Genetic counselors, she says, "really have more feelers than the general community of where to go to get more information. It's not always in the [medical] literature."
When it comes to genetic privacy, Reich says, "There are several areas to think about." Today medical records, electronic and paper, are readily accessible to many people in a hospital, and third-party payers demand and frequently receive whatever information they desire. In this enviroment genetic counselors, schooled in the principles of counseling and confidentiality, can play an important role as client advocates.
The National Society of Genetic Counselors tells its members that they should "support individual confidentiality regarding results of genetic testing. It is the right and responsibility of the individual to determine who shall have access to medical information, particularly results of testing for genetic conditions."
One area that's important, Reich says, is "privacy within a family. For example, someone might come to see me and ask, 'Did my brother come to see you?' I'd say, 'I don't know.' When a client has been tested for something and found positive, she says, "you don't have the right to divulge that information to a relative."
The next area is insurance privacy. Sometimes, Reich says, it really doesn't matter whether the insurance company knows. In Duchenne dystrophy, for example, the insurer will likely learn of the disorder anyway.
But for genetic "risk factors" and genetic information of uncertain significance, it can matter very much whether an insurer knows. Reich says she doesn't release such information without the written permission of the client or parent.
Then there's the matter of privacy within a medical institution. "A lot of people have access to medical records," Reich says. "You really can't guard against people finding out things you don't want them to know."
At this time, there are no federal regulations that offer certain, comprehensive medical privacy. State laws vary. (See "Clinton Bans," below.)
Pam Rhatigan says she doesn't know exactly what she'd have done 19 years ago if she'd had all the information about her disorder that's available today. She does believe that all decisions surrounding genetic testing and childbearing are highly individual and depend on more than the sum of the information presented.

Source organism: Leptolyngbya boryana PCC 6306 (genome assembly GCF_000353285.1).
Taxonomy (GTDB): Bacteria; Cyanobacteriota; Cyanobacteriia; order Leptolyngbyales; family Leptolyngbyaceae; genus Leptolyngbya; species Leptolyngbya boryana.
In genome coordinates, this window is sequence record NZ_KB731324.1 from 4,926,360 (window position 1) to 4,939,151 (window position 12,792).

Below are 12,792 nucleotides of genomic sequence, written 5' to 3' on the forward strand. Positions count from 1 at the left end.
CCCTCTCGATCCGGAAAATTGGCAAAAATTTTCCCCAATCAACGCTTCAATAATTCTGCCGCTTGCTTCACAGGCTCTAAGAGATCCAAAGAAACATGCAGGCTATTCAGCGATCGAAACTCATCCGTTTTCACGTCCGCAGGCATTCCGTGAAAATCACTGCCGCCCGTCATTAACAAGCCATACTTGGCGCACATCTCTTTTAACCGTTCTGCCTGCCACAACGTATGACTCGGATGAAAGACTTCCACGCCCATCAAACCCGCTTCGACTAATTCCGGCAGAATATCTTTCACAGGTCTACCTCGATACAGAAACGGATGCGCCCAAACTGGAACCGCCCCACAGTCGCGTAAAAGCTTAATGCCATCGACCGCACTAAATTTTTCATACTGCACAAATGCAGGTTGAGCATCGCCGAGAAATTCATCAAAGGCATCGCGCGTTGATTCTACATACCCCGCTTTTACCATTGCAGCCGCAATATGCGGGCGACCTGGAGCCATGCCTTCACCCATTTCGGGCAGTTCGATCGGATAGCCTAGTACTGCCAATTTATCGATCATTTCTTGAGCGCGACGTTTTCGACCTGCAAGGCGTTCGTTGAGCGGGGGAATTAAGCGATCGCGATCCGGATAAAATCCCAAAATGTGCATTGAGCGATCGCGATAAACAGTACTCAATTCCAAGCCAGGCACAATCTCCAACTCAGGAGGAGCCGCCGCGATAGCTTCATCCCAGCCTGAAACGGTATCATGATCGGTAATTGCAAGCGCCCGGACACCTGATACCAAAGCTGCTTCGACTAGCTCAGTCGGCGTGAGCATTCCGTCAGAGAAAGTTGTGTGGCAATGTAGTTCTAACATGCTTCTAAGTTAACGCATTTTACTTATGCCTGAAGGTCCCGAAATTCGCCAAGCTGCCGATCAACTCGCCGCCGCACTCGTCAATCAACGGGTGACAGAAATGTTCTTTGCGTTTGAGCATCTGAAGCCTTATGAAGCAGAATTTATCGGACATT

She says she hopes genetic counseling won't be misused or misperceived as a coercion technique to "wipe out neuromuscular disease."
She notes, "A lot of very wonderful people wouldn't have lived" if that had been the goal. (The professional consensus, at least in the United States and Britain, is that genetic counseling should be strictly nondirective, making no value-laden judgments and no persuasive statements.)
"I think you can provide as much data as can be provided, and decisions are more easily made the more information there is; but it all comes down to an individual decision," Rhatigan says. "I don't think there's any right or wrong decision, no matter what the situation is."
Among the factors in her own decision were her recently completed doctorate in clinical psychology, her husband's profession as an engineer, a stable home and income, and strong religious faith. While she's very glad that Paul turned out not to have SMA, she says, "We were prepared for anything. Probably a lot of our decision was also based on faith. If it wasn't meant to be, I just wouldn't be able to get pregnant. What was supposed to be would be, and whoever this child turned out to be would be OK."
If her baby had been born with SMA, she says, "What better family to be born into? We have a wheelchair-accessible home with a lift." But, she acknowledges, "Two other people might not have made that decision had that been a possibility.
On Feb. 8, President Clinton signed an executive order prohibiting federal departments and agencies in the executive branch from using genetic information in any hiring or promotion action.
In the last 10 years, hundreds of genes and flaws (mutations) in these genes have been linked to serious diseases or to the propensity to develop them. Although gene identifications have enormously increased the medical profession's understanding of these disorders and held out the promise of treatments for them, they've also raised fears of a new type of discrimination - one aimed at people whose test results indicate they have genetic flaws that may lead to disease.
At the same time that Clinton signed the order affecting federal agencies, he also endorsed the Genetic Nondiscrimination in Health Insurance and Employment Act of 1999, which is pending in both houses of Congress. This bill would extend these employment protections to the private secor and protect people whose genetic test results might otherwise interfere with their purchase of health insurance.